I’m VERY new to fibery. I’ve read that you can create sub tasks but I haven’t been able to figure out how. Can someone help me out?
You can share with us some details about your use case and I would be glad to record an explanatory video for you
Polina will certainly give you more details and direct help, but if you want to experiment in the meantime: what I’ve done is create a “Sub-task” Type, with a Relationship to the “Task” Type, so you can specify 1 or more sub-tasks in a Task Type. You can also just create a “self” Relationship to the Task Type, but you like me may not prefer how this ends up being represented (it means you end up with two additional fields on the Task type, one for “incoming” relation, one for “outgoing” relationship). I encourage you to experiment with it to see how it works.
I agree with @Oshyan about experimenting, and I’d add that the decision about whether sub-tasks should use a self-relation or a new type probably depends on whether the task and sub-task share the same properties or not, and also whether you want multi-layers (sub-sub-tasks etc) or not.
Also, if you do choose to have a one-to-many self-relation, then you will notice that of the two fields that are created, one is a collection (the children) and one is just a single-entity field (the parent). You can name them appropriately to minimise confusion.
Thanks for the tips guys. I’ll experiment as you suggest @Oshyan.
@Chr1sG I am interested in sub-sub-tasks. Ideally, I’m looking for a system that would allow for infinite nesting of sub-tasks. Given that, which approach would you suggest?
@Polina_Zenevich My use cases are extremely varied. I’m looking for a system within which I can organize the goals and projects of my entire life, ranging from the usual tasks of daily life, to my career goals, various personal/career projects ranging from writing to podcasting to vfx production, and any business ventures I undertake. I’m looking for something that can support deeply nested and varied organizational and project structures and within which I can plan and manage all of this within time periods of hours to 20 and more years. I have looked at probably 30 or more project management solutions and have yet to find one that seems up to the task.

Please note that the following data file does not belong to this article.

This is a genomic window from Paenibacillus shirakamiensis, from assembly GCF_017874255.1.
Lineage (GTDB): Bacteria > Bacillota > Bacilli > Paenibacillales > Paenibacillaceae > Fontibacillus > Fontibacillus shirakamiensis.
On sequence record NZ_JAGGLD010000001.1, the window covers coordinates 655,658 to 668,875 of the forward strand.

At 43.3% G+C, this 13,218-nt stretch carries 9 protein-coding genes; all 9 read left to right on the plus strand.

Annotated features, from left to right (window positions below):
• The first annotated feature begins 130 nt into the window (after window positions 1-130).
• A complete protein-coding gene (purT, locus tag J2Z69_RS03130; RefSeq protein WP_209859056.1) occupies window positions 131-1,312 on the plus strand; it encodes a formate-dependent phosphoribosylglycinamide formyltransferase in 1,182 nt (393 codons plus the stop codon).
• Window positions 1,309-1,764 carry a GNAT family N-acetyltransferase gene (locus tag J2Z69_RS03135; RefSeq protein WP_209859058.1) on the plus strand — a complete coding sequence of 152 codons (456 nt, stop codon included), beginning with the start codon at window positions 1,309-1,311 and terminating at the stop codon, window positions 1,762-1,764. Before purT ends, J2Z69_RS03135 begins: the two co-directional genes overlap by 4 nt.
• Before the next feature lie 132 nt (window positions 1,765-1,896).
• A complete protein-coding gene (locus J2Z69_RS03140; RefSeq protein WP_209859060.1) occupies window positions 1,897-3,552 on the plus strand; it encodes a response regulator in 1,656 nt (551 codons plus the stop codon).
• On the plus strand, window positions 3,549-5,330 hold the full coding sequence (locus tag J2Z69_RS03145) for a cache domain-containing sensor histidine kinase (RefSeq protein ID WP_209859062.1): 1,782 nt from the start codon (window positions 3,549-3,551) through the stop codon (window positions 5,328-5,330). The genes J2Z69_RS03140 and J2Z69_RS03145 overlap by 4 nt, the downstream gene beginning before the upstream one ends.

A good analogy for the kind of system I’m looking for would be to imagine I was the dicator of a country who wanted to use this system to plan out his country’s future and manage all of its activities. I want a system that can be used to run many organizations with varied goals and tasks, that are nevertheless connected by a singular vision and whose activities can be coordinated and interconnected.
BTW - one downside to fibery that I’m encountering is that it appears that its different apps can only exist at the root of the entire structure. Ideally, I’d like to be able to have multiple instances of these apps, each one dedicated to and nested within the organization to which it applies. At a glance, it appears that smart folders can be used to affect something of this functionality, but I’m not sure how robust that option is.
@Chr1sG thanks for the tip about renaming the two fields created when self referencing tasks.
Do you any of you know of a way to view tasks with their sub-tasks indented below them? And with a drop-down button to control the visibility of sub-task levels?
If you need multiple layers of nesting, I suggest creating a relation from the task type to itself, using a one-to-many relation (assuming that ‘child’ tasks can only have one ‘parent’ task, but a parent task can have multiple children).
You will probably find hierarchical lists a good way to represent the multiple nesting (they’re pretty similar to smart folders in behaviour, and they’re no longer a beta feature ).
@Chr1sG The list view doesn’t appear to support self-referencing types. All I get are the top-level tasks that I setup. There is no drop-down button available to display the tasks children.
… Actually, it doesn’t work with a one to many relationship between different types either.
Nevermind - I got it working. Though it’s kinda lame that it doesn’t automatically populate the children levels… Actually, it does in the case of self-referencing tasks if you click on the circle-arrow option “group by the same type relation”
The beauty of Fibery is its flexibility. In some cases, each type might have relations to multiple other types, so Fibery doesn’t second guess which of these the user might want showing in the hierarchical list.
Fair point. Though, it would be useful to have an “auto populate children” button.